You Don’t Have to Forgive to Forget

Dr. Hurd: “Forgive” in the Oxford dictionary is defined as  “verb: stop feeling angry or resentful towards (someone) for an offence, flaw, or mistake.” Why would any therapist advise anyone to remain bitter and resentful towards anyone? Is that sound psychological advice?

Dr. Hurd replies: I love how people ask the question, “What kind of psychologist would advise ….” The question always finishes with something the person asking the question doesn’t like. This is how most people utilize mental health professionals. When the mental health professional says something they want to hear, the response is, “Oh, this is the professional. He had years of schooling. Don’t question him.” But the moment something is said that you don’t like, watch out. It seems like a better option would simply be to stand by your own conclusions with facts and reason — assuming you have those things — rather than hiding under the professional skirts of someone else.

The premise of this question is that you have two choices. One, forgive, unconditionally and regardless of circumstance. Or, two, “remain bitter and resentful” towards someone. The person asking the question frames the choice this way — not me. The person who assumes this is wrong.

We’ve all heard that stale directive to “forgive and forget.” The implication is that unless you forgive, you cannot forget. That’s also untrue. You can forget about somebody eventually if you’re done with them. One of the reasons you choose to be done with them is that they have done something unforgivable. That’s why you remove them from your life, isn’t it? Sure, from time to time their memory might surface, for whatever reason, and you might temporarily feel angry or upset. But so what? There’s no way to shield yourself from this. And it sure would be no improvement to keep that person in your life and pretend that what he or she did was forgivable, when in fact it wasn’t. What kind of therapist would encourage people to engage in pretense, evasion and denial?

I believe that everything I’m saying here is just plain common sense. Everybody knows it. Anyone who doesn’t is struggling to evade these obvious truths, and isn’t honestly ignorant. I maintain that the person who harps on the need for forgiveness has something he or she feels guilty about. There’s a personal investment in advancing the cause of forgiveness when you, yourself, stand to benefit from such a policy.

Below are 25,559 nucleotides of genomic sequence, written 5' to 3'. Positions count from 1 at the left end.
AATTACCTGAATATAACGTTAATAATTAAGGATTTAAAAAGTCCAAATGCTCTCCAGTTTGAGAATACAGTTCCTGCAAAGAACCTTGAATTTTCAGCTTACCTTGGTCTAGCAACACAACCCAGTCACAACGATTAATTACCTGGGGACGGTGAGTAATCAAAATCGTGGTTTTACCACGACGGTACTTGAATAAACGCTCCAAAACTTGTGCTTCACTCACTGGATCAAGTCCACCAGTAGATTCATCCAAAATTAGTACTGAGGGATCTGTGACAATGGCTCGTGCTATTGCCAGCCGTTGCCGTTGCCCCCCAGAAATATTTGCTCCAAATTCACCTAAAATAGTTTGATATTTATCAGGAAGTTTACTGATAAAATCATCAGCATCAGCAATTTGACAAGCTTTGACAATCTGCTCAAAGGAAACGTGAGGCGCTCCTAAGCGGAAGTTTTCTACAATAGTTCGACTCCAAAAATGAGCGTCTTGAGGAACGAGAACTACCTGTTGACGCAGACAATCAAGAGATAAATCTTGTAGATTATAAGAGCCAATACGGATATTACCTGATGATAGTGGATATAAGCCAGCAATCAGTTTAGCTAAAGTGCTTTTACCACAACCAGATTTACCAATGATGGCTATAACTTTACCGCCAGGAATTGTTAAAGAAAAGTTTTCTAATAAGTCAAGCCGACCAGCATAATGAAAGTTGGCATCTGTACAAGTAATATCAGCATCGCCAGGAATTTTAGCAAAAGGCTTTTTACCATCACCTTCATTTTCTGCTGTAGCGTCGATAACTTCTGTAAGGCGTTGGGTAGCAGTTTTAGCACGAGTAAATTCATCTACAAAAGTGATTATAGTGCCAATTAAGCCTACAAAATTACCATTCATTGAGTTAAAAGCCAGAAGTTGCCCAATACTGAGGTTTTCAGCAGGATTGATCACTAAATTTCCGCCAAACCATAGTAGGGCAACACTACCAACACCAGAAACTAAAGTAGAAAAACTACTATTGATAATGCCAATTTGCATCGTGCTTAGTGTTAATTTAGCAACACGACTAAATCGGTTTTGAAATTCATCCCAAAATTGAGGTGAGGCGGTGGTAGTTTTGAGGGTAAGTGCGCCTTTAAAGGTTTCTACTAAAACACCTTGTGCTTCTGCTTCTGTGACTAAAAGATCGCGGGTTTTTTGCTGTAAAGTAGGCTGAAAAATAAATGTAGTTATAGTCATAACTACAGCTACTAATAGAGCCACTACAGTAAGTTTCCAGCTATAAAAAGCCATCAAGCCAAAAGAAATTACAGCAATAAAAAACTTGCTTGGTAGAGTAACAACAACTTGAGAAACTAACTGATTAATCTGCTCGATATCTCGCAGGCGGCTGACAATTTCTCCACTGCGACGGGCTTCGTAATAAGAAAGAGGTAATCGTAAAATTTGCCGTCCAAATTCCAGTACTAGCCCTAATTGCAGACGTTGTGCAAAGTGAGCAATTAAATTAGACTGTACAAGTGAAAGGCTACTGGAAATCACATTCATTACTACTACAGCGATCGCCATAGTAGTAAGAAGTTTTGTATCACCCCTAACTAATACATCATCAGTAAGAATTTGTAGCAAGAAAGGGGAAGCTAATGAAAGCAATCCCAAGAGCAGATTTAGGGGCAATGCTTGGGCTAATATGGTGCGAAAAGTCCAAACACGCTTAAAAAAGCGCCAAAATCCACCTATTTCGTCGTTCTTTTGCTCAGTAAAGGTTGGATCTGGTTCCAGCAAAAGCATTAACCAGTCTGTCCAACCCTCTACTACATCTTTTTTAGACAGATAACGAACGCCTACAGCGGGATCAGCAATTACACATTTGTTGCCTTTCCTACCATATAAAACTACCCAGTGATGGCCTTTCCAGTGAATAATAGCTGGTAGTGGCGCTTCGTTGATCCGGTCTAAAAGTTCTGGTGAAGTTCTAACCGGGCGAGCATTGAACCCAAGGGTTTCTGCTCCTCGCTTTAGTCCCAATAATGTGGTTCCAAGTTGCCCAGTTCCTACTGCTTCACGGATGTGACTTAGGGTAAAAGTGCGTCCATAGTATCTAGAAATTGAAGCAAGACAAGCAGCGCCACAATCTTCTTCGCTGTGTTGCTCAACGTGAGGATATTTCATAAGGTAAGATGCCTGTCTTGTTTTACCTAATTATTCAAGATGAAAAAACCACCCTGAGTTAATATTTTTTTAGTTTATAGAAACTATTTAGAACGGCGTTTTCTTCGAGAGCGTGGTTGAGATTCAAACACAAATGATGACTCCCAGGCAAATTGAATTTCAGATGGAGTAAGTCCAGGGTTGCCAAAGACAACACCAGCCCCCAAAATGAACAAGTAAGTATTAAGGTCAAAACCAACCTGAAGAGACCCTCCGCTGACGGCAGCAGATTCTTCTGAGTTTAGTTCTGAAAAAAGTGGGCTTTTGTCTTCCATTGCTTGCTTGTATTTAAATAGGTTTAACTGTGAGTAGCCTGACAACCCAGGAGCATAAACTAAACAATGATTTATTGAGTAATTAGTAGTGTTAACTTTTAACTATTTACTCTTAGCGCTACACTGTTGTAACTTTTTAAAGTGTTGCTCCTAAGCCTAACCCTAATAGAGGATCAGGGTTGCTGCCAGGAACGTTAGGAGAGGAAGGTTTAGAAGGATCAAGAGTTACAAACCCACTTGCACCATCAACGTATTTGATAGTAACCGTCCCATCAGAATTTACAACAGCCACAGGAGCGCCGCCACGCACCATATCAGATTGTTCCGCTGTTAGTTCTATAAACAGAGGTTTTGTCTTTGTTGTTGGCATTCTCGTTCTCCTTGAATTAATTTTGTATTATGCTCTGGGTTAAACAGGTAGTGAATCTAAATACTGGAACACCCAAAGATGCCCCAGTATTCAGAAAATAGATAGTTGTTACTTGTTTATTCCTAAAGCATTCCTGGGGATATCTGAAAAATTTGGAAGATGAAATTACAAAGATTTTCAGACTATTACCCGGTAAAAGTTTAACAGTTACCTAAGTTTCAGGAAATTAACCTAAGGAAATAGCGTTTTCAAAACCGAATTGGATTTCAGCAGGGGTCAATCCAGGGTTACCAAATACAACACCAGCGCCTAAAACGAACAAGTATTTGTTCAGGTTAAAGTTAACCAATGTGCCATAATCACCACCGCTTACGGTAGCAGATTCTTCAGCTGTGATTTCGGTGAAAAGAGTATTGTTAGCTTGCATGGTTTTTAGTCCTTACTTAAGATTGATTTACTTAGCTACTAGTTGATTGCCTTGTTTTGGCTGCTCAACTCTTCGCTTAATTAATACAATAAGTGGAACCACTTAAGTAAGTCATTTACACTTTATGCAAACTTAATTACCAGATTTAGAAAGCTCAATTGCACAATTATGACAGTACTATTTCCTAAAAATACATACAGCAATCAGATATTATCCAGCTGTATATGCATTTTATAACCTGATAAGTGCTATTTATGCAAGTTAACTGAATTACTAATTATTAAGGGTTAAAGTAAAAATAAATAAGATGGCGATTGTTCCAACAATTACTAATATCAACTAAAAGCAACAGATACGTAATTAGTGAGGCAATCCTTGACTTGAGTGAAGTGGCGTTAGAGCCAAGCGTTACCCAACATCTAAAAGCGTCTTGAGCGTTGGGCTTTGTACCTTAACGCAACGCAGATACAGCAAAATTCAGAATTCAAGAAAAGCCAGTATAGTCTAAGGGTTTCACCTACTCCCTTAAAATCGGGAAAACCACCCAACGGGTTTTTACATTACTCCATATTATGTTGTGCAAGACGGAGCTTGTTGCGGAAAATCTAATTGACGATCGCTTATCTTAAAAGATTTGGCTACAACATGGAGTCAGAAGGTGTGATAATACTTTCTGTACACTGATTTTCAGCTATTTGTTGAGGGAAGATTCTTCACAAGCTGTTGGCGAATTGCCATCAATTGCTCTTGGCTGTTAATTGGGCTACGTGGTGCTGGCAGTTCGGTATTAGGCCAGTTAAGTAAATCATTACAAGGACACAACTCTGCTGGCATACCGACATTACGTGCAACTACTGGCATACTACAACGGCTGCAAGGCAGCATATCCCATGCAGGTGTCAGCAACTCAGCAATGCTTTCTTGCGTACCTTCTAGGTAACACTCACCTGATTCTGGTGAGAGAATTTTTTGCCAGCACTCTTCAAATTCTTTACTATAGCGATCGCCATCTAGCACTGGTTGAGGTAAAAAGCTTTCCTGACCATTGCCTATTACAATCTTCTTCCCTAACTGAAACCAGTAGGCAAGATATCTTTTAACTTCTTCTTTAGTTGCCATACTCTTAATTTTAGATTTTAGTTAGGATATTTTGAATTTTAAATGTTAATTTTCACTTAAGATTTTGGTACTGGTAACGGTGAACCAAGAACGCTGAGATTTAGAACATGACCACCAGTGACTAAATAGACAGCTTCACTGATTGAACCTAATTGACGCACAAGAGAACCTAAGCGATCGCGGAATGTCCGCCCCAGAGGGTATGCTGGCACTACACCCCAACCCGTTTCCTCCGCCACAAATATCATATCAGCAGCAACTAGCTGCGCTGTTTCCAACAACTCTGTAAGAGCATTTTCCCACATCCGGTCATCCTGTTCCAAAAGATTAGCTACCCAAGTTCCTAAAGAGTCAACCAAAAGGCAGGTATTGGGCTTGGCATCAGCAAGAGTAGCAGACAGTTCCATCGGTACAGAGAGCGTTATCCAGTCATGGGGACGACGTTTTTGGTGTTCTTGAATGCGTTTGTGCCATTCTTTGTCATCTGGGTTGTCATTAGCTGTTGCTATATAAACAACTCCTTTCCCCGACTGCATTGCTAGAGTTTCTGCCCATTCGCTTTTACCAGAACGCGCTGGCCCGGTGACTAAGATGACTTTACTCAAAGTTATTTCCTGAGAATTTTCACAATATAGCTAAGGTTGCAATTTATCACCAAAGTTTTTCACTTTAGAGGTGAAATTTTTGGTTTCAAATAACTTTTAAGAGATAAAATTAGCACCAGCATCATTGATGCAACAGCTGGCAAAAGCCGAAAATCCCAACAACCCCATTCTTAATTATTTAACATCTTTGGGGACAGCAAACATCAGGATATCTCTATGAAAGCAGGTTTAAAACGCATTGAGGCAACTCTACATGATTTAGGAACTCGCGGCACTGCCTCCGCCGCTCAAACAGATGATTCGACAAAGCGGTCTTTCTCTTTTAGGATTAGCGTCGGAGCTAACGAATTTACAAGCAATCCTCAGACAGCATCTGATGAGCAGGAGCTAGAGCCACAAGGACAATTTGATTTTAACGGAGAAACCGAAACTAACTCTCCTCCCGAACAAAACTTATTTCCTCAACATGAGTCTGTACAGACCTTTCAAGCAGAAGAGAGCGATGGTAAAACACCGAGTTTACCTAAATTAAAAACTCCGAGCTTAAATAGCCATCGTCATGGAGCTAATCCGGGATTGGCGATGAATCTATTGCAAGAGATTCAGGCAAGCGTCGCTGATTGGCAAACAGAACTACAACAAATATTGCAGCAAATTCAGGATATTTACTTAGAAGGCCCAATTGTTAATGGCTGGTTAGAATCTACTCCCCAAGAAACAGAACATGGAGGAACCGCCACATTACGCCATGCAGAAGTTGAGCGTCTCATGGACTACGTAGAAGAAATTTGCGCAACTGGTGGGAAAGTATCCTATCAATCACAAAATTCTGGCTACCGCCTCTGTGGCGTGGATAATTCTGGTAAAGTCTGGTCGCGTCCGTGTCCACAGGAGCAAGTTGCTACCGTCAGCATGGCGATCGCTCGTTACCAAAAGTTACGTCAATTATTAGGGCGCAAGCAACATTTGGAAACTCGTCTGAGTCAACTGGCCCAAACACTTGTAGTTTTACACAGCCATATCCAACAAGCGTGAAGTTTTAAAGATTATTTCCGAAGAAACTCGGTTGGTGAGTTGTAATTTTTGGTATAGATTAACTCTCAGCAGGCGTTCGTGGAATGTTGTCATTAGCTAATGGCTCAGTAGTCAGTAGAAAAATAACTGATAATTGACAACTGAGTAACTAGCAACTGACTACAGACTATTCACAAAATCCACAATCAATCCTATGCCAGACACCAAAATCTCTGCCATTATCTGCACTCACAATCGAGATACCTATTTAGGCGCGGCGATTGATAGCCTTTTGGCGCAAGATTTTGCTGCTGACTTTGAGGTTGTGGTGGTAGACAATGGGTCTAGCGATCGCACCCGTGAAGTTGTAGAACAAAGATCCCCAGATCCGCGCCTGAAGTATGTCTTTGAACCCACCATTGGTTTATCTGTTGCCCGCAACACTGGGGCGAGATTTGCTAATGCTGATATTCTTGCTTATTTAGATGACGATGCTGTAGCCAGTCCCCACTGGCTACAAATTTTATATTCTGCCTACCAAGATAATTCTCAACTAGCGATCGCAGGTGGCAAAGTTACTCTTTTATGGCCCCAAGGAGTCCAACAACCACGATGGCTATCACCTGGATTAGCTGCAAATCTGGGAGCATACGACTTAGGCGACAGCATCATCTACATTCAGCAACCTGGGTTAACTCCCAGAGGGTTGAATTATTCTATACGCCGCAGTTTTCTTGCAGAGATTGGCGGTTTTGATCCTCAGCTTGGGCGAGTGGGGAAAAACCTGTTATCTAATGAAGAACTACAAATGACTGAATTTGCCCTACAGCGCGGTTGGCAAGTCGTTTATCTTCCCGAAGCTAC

Years ago, I remember the Pope was shot. He survived the shooting and the shooter was eventually captured and jailed. A famous picture was displayed throughout the world, in which the Pope sat with the shooter, in his prison cell, offering forgiveness. This was hailed as the ultimate example of forgiveness, and it was claimed that if the Pope can forgive his would-be killer, the rest of us can forgive anyone. My question then, as now, is: “Oh really?” The Pope met with his would-be killer in the context of a prison cell. If the shooter decided to try again, he would be stopped by probably the world’s best prison guards and body guards, those charged with guarding the Pope. Most of us would not have that luxury, for one thing. For another, what kind of model is this for forgiveness, and walking the talk, when the Pope doesn’t have to even let his killer go free?

Granted, this is a more unusual situation. But it illustrates the absurd fantasy of the forgiveness principle. The only way the Pope could “forgive” his killer, and turn the other cheek, was to lock him up in a jail cell. That’s not forgiveness. Forgiveness, as it’s preached, would mean, quite literally, turning the other cheek. “Shoot me, and get those armed guards out of here.” There would be no need for a photo-op, either — nor time for one.

What kind of psychologist advocates not having to forgive others? I’ll tell you what kind. The kind who advocates self-esteem, self-respect and rational self-interest above the course of self-deceit and self-destruction. The kind who favors justice, and holding people responsible for their actions. The kind who favors a benevolent universe where the irrational and the unforgivable need have no power, and where you’re free to eliminate such people from your lives (or put them in jail when it’s called for, as the Pope appropriately did with his shooter.) The kind of psychologist who says you don’t have to pretend, you don’t have to fake reality, and you don’t have to engage in the pretense of toxic relationships with toxic people who bring you no value other than to tear you down.

What would you say about a therapist who encouraged a victim of child abuse to forgive his abuser, even if his abuser wasn’t sorry, or pretended it never happened (as is most often the case)? Whiners in favor of forgiveness would be the first to scream: “What kind of therapist are you, harming and blaming the victim like that?” You want your forgiveness, but you want to be able to eat it too. Such is the outcome of any logical fallacy or contradiction.

The real question here isn’t what kind of psychologist would not embrace the fallacy and futility of forgiveness. The real question is: What sort of person has a personal stake in advancing it? Forgiveness does not benefit the forgiver. That’s another lie. Forgiveness can only benefit one type of person: The person who has done something which, in fact, is unforgivable. The kind of person who wants a blank check — morally and psychologically speaking, although probably financially speaking as well — is the only one with anything to gain from forgiveness.